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A famed ground-pounder—the sole surviving complete example of its type—has been returned to display in Britain.

Late in November 2018, the Royal Air Force Museum in Hendon, England, put its Hawker Typhoon Mark IB, serial no. MN235, back on static display. Although it is not slated to fly, the museum has good reason not to risk it, for in one respect it is the last of its kind. 

Originating from Air Ministry Specification F.18/37 calling for a single-engine fighter armed with four cannons, the Hawker Typhoon underwent a long, frustrating genesis before entering service in September 1941 with a still-troublesome 2,000-hp 24-cylinder Napier Sabre engine. While it was the first British fighter to exceed 400 mph, the Typhoon never topped 412 mph, much less its projected 464 mph. Moreover, its thick wing section and high wing loading gave it a poor rate of climb, and performance dropped off significantly at high altitude. Early Typhoons were plagued by tailplane flutter and structural weakness in the fuselage just forward of the tail.


Even while Hawker labored to remedy the airplane’s shortcomings, the company’s continued commitment to building Hurri­canes led to Gloster Aero­plane Co. Ltd. subcontracting to build all but the first 15 of 3,317 Typhoons produced. Operations patrolling the English Channel began in May 1942, but it was not until August 9 that Pilot Officers Ian M. Munro and Norham Lucas of No. 266 Squadron shared in the first confirmed Typhoon kill, a Junkers Ju-88 off Cromer. Typhoons supported the Dieppe raid 10 days later, claiming one enemy bomber for the loss of two Typhoons and pilots—one falling victim to a Supermarine Spitfire pilot who mistook it for a Focke-Wulf Fw-190. To avert future “friendly fire” incidents, Typhoons were first distinguished by yellow bands under the wings, followed by a white nose and black underwing bands and finally, in 1943, black and white wing bands similar to those universally used in the Normandy landings in June 1944.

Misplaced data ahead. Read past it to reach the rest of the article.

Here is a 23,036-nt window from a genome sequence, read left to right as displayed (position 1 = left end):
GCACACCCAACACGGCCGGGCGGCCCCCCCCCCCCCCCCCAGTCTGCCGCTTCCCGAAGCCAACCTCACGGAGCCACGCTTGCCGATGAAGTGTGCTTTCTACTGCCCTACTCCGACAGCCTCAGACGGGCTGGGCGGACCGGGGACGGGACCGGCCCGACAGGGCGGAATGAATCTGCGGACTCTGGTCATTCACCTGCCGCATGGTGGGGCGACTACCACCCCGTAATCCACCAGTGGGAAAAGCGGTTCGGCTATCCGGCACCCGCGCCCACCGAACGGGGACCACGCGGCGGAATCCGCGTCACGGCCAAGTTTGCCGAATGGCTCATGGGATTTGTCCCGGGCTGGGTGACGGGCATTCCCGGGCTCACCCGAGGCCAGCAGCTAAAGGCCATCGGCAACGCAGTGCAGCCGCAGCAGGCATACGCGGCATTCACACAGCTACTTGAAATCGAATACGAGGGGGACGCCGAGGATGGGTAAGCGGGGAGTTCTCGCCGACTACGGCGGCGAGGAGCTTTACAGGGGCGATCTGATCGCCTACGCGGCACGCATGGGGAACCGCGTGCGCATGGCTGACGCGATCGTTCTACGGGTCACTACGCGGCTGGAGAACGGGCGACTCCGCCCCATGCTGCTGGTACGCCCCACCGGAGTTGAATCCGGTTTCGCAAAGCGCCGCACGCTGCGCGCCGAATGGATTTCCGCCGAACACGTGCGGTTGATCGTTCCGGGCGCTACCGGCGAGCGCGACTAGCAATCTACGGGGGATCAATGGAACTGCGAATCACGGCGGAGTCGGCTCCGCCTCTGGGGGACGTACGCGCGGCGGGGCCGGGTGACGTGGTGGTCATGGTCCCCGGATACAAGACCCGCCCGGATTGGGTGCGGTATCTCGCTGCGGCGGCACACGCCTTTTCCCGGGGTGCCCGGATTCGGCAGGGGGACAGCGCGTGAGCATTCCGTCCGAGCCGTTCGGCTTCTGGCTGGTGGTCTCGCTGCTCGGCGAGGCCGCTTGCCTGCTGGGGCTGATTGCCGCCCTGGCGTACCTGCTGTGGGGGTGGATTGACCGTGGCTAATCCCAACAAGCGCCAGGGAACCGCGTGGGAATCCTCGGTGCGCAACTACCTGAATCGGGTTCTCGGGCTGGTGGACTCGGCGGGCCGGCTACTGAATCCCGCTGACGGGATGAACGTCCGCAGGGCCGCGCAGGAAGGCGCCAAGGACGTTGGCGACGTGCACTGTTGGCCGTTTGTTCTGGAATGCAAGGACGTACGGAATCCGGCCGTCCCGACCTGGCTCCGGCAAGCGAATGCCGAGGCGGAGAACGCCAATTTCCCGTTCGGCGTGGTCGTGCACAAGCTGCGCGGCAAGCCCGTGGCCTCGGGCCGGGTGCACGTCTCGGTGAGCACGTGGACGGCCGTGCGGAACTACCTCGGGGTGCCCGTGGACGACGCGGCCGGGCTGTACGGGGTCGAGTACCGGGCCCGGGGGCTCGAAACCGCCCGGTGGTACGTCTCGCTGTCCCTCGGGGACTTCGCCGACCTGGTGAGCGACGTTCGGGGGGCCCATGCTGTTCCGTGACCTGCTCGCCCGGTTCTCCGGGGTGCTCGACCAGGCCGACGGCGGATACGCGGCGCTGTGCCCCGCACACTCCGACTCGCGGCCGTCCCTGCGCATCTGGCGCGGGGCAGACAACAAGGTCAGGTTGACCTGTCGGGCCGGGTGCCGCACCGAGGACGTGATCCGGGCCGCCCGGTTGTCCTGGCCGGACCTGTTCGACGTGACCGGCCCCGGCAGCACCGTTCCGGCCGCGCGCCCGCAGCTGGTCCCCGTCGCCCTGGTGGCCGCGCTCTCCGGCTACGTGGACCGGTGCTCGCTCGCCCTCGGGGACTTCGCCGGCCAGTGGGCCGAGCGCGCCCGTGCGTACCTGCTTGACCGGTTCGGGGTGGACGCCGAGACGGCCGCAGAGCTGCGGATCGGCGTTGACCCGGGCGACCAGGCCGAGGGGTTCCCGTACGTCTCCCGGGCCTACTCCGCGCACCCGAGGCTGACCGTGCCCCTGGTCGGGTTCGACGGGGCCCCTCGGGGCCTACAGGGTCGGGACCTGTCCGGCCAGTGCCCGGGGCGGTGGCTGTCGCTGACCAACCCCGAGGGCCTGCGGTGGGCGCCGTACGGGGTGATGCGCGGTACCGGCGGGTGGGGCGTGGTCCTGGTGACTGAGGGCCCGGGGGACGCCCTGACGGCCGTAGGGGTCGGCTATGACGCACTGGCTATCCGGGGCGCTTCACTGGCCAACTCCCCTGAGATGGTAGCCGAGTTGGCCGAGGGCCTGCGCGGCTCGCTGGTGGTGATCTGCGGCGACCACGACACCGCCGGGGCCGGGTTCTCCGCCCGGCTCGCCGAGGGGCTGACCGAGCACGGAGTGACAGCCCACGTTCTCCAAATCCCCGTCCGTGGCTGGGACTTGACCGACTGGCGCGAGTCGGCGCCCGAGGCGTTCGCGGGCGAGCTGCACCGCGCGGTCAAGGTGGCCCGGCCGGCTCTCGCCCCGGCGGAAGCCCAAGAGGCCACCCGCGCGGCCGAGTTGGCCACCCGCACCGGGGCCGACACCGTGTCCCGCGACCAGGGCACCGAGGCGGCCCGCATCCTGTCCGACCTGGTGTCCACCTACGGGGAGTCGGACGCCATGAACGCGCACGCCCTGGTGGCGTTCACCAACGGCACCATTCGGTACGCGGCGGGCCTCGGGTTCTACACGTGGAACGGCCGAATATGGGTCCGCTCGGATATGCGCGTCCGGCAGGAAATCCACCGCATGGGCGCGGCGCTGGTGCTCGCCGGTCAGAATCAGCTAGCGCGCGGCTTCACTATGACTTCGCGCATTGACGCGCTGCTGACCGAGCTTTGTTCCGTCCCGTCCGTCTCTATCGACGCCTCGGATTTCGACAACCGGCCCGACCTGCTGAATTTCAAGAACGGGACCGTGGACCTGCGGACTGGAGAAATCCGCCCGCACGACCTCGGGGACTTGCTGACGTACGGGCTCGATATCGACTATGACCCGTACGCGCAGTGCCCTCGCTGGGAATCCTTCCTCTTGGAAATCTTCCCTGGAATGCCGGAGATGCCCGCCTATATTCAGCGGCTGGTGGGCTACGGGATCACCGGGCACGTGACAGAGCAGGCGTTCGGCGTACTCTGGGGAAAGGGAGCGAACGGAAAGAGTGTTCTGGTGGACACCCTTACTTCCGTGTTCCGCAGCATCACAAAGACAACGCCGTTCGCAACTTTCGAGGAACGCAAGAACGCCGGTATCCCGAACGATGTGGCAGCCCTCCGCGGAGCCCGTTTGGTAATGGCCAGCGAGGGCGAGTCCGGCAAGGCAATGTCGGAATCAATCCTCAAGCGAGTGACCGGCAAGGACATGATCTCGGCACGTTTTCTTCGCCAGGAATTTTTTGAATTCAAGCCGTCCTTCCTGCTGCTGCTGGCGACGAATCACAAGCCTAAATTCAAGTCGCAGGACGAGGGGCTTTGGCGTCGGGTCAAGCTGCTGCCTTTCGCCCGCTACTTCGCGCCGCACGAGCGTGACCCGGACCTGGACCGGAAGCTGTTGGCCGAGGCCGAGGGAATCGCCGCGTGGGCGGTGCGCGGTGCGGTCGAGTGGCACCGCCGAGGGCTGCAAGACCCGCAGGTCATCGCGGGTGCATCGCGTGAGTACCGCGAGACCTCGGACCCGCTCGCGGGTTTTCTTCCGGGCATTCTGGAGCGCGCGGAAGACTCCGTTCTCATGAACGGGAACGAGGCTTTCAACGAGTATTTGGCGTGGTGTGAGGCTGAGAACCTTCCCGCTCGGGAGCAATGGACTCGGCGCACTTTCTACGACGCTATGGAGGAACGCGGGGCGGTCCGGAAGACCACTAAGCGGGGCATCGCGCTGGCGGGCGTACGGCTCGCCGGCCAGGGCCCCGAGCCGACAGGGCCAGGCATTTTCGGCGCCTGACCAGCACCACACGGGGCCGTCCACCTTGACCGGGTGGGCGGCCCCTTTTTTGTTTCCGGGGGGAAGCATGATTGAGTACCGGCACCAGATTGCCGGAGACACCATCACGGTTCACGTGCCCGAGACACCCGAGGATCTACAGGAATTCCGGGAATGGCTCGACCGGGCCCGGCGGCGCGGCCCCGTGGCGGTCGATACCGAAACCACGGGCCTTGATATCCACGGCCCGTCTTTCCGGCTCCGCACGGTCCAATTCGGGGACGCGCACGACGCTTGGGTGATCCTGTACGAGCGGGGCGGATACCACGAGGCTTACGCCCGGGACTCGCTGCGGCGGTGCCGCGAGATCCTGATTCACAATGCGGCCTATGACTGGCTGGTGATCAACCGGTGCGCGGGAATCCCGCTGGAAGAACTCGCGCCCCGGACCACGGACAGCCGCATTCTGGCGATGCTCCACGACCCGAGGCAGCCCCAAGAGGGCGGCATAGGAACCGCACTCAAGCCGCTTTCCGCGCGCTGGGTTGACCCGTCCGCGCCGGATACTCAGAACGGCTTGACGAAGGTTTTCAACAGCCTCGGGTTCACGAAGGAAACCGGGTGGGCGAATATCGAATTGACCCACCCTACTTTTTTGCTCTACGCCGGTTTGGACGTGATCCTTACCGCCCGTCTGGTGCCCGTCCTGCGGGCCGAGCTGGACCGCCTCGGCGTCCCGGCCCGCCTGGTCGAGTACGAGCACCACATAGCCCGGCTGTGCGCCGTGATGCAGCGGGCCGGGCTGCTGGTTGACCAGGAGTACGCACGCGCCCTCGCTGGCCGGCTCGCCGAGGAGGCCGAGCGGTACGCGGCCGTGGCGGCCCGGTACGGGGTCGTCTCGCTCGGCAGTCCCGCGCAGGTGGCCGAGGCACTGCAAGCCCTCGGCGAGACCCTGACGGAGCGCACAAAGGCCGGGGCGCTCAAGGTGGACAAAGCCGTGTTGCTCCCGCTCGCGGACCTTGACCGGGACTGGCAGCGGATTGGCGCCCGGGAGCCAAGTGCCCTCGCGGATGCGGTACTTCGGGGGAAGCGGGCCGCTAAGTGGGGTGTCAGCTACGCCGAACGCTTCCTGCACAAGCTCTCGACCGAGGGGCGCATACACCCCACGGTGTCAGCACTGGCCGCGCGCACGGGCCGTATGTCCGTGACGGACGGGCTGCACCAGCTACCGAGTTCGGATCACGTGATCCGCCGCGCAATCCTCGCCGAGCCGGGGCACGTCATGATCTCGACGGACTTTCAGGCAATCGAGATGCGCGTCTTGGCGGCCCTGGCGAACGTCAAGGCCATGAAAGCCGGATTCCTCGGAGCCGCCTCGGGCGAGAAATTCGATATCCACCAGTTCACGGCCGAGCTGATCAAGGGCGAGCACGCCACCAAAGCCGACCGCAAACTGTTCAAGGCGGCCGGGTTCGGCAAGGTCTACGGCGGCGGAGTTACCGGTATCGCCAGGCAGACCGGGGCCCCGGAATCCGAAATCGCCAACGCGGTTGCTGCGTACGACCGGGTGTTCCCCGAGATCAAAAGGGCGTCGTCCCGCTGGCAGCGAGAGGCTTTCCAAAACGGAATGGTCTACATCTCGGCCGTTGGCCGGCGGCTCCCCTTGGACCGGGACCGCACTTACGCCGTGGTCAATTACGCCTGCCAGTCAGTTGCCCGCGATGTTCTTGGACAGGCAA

It was after D-Day that the Typhoon fully came into its own as a low-level fighter-bomber, wreaking havoc on German armor and road transport during the Battle of Falaise in August 1944. While it never excelled as a fighter,  a major redesign, especially to the wings, produced a successor that did: the Hawker Tempest.

The RAF Museum’s Gloster-built Typhoon MN235 was powered by a 2,180-hp Napier Sabre IIA engine. After first flying at Hucclecote Aerodrome on February 8, 1944, it was shipped to Wright Field in Ohio in May, for a “complete flight test and extensive comparative tests with our standard fighters.” The U.S. Army Air Forces was also investigating the possibility of extending its range and payload as a fighter-bomber. But a minor accident after only nine flying hours, combined with the conclusion that the thousand pounds of wing ordnance and auxiliary fuel tanks the Typhoon already carried could not be exceeded (not to mention the advent of the superior Tempest), led to its being placed in storage.